Three American men: a Baptist Pastor, a Seventh Day Adventist Minister and an Orthodox Jewish Rabbi – what do they have in common?
No, this is not a riddle or joke, there’s story.
During my quest for truth and purpose in life, I ventured through a few of America’s religions (actually the truth is that there were many if you consider the various forms of idol worship that the average American participates in – materialism, musical artists, actors, “must watch” TV shows, etc.) and this is my account of conversations I had with these three particular religious men.
The Baptist Pastor
Pastor America was the youth leader of a large congregation. Everyone adored the young, selfless, compassionate man. One Sunday morning I was in a discussion with him about the Sabbath being on Saturday, not Sunday. He agreed as he had also studied this topic in-depth and understood that the “old testament” did in fact refer to sunset on Friday until sunset on Saturday as the Sabbath. So the logical question then was, “why do you hold worship services on Sunday?” To which he responded, “if I held them on Saturday, then I’d be working on the Sabbath and that would be a sin”. But what about all the fund-raising youth activities he ran on Saturday, like car washes and flea market type sales? He explained that this was his job and he had to do what the old congregation pastor instructed if he wanted to continue to receive a pay check.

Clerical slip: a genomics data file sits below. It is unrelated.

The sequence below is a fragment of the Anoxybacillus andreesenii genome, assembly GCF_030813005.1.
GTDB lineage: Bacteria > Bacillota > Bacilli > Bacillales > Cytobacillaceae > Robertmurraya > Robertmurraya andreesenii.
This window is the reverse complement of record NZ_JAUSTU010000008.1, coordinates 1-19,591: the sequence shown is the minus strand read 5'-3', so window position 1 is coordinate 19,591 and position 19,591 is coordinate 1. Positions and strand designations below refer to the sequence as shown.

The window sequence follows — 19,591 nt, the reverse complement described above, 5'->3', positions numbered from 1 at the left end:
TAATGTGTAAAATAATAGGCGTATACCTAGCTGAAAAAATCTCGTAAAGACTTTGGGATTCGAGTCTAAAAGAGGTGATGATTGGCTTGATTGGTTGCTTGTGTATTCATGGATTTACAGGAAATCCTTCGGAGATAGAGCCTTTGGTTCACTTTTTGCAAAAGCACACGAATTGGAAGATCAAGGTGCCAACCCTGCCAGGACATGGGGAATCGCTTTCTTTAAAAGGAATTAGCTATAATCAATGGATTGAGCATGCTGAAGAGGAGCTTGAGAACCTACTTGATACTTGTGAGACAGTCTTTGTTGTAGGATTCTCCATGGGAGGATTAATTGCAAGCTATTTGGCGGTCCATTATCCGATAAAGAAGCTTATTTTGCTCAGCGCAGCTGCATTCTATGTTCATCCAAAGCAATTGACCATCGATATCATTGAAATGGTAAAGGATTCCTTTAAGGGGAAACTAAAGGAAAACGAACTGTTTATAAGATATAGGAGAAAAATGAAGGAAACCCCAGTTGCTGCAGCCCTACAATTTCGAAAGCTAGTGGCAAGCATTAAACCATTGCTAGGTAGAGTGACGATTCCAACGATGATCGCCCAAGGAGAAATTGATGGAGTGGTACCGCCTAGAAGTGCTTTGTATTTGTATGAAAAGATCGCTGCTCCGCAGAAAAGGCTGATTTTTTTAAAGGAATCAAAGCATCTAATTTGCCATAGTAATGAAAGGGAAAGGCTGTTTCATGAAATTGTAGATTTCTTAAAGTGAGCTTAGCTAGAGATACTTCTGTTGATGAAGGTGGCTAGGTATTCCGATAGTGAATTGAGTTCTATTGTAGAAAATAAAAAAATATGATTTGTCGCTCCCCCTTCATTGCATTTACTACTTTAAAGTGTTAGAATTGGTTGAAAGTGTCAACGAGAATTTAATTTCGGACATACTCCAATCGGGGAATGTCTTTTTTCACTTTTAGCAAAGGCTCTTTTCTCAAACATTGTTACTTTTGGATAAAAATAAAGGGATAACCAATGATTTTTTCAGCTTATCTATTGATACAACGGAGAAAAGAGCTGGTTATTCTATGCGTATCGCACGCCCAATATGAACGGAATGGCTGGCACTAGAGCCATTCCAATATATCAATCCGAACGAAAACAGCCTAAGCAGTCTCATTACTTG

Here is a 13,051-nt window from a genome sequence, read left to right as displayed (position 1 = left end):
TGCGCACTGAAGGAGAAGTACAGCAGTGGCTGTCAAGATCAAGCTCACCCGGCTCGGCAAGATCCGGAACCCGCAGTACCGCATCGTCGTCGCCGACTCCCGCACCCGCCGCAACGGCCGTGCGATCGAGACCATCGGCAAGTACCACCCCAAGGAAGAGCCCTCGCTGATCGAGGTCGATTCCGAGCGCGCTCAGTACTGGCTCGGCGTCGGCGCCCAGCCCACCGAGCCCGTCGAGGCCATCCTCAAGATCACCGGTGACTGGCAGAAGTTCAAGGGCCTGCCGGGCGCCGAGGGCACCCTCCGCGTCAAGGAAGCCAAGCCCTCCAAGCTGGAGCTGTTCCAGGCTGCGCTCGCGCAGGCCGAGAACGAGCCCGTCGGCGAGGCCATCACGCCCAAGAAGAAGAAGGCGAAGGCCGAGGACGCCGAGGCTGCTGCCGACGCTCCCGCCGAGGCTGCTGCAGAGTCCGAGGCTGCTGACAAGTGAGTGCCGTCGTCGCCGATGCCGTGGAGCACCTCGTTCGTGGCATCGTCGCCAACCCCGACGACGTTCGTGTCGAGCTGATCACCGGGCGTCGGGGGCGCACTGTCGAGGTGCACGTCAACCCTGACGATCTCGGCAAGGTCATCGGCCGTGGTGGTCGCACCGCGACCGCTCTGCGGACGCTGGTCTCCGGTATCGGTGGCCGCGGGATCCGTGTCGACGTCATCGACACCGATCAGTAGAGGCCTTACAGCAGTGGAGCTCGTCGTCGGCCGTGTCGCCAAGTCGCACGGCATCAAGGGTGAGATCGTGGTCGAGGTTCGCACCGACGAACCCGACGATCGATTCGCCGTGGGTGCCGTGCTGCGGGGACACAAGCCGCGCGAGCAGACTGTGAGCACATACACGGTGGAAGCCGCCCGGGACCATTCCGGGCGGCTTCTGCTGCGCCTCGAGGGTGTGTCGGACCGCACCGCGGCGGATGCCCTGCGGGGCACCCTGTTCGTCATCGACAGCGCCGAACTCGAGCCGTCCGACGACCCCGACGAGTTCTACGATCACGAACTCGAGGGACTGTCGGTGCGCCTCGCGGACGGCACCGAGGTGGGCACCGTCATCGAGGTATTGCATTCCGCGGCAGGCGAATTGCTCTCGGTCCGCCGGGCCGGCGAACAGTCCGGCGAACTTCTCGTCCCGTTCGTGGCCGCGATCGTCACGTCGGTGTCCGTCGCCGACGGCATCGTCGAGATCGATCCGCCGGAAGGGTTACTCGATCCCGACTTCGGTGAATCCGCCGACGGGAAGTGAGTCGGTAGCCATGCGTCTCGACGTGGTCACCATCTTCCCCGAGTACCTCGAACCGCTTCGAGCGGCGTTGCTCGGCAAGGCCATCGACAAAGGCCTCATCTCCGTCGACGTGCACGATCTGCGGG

Note: Non-Jews are not required to keep the Jewish Sabbath, but at that time neither of us understood that.
The Seventh Day Adventist Minister
Minister America led an SDA congregation of more than 1,000 people in a city with a population exceeding 600,000 that had 5 competing SDA churches. In the midst of a fund raising campaign to expand the building, I sat in his office discussing the foundations of his chosen religion. As I questioned the concept of the trinity, he uncomfortably shifted in his over-sized leather swivel chair. Rather than go on the defensive, as I had anticipated, Minister America leaned forward and confessed that he did not believe the words he preached every Saturday morning for many years, he was well aware that there is only One God and that nowhere in the “old testament” can one find a reference to a “son of God” being half human/half god born of a virgin human! Then why not tell the congregation the truth?